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One of my favorite purchases of the last year, my wood chisels.
After taking my first class with Mr. Arimoto I felt confident enough in the use and maintenance of chisels to finally purchase my own set. Luckily for me, this six-pieces set was on clearance at the store for just $25! That's insane, because these chisels are normally about $10 each. Anyway, I bought them.
If you can't find good chisels on sale anywhere, and can't afford a big set, the two sizes I use most are the one quarter inch and three quarter inch chisels. The small one is needed for detail work and cleanup, and the medium one is a good balance between power and control. Any wider, and you'll have to hit it pretty hard with the hammer to get it to cut. With narrower chisels, unless you're working with hard wood or trying to remove too much at once, you should be able to cut with firm hand pressure on the handle.
I highly recommend a class or something before you use chisels. They're tricky, and dangerous, and you need to know what you're doing before you start. They really need to be sharp, and they really need to be used properly, but once you have that down there are things you can achieve quickly with hammer and chisel that are difficult and slow with power tools. Now that I have them, I use them all the time for little things and for big things.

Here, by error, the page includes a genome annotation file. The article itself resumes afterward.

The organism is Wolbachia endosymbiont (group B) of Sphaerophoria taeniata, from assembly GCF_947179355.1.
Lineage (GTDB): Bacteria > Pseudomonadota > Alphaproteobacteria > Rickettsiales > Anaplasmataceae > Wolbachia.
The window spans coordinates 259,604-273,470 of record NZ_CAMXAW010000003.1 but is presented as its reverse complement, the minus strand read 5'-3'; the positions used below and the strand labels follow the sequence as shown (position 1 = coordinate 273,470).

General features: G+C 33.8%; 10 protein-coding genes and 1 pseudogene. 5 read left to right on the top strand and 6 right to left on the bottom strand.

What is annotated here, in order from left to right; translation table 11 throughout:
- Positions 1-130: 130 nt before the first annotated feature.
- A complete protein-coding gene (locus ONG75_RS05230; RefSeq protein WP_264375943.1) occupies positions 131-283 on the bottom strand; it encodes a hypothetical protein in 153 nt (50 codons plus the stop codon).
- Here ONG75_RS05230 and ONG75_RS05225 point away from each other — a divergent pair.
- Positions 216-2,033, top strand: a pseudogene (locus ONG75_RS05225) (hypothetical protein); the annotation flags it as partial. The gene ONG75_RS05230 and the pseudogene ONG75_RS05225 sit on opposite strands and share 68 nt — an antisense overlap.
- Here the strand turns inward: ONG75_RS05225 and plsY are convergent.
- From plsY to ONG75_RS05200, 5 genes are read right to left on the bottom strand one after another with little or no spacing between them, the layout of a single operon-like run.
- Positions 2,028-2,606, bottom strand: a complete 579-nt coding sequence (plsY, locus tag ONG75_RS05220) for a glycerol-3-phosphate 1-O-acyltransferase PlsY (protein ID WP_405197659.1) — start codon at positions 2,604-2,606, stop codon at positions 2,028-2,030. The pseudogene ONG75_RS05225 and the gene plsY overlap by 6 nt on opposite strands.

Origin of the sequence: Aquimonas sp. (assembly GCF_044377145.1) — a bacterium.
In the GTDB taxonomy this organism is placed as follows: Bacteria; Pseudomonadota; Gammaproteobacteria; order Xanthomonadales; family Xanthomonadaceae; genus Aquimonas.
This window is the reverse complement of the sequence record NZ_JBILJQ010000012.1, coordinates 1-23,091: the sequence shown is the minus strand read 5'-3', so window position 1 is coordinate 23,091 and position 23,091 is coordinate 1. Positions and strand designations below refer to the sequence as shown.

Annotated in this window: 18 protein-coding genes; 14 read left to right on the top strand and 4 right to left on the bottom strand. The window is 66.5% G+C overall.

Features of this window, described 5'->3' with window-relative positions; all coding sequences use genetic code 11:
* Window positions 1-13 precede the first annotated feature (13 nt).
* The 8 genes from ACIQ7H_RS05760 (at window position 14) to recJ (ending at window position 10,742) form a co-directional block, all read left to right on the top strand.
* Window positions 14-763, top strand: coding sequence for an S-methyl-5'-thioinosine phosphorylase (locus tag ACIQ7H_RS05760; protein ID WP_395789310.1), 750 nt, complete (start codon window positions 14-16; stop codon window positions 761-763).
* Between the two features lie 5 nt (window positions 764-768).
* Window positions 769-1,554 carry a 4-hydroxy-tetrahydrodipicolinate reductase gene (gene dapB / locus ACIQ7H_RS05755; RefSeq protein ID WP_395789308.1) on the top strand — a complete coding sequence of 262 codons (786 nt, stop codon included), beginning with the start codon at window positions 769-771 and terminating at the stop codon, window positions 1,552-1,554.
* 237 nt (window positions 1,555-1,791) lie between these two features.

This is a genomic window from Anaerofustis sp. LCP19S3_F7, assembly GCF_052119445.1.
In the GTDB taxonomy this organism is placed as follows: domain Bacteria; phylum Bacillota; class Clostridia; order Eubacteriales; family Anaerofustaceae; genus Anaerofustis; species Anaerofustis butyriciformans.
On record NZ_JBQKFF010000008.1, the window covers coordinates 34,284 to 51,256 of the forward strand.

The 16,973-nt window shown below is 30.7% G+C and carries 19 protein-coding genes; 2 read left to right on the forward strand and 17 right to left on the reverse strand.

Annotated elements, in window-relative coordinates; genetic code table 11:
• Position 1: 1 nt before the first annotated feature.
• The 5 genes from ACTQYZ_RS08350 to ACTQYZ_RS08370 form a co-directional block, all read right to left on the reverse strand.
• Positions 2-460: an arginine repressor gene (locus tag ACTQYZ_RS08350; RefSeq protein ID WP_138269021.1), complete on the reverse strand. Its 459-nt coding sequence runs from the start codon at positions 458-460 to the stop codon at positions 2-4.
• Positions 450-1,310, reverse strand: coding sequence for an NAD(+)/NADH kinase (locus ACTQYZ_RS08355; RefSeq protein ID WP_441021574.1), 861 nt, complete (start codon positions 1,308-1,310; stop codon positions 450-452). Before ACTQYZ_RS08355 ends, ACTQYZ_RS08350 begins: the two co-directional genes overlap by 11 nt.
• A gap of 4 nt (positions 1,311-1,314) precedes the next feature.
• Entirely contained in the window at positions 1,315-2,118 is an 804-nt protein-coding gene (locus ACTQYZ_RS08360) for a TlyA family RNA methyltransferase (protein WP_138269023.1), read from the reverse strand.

This set is very rugged. See how the "tang" of the blade goes all the way through the handle, so that taps on the back cap with the hammer transmit force directly to the blade edge? See the nice thick blades so that the edge has more metal backing it up and stays sharp longer? I love these chisels. I've tried using traditional Japanese chisels, but the higher quality blades are actually a bit more brittle than these manufactured ones. I've actually ruined the edge on a couple of good chisels, and they've needed to be re-sharpened from scratch. Until I clean up my technique, I'm better off using these cheap ones.
The above photo is for illustration only, by the way. You should never place your chisels "bevel up" on the table like that. Always place them bevel down to protect the edge and corners. Trivia: in Japanese, the corners are called mimi or "ears".
2010.07.06 at 12:00am EDT
All text and graphics copyright © 2007-2013 Elliott C. Evans except where otherwise noted.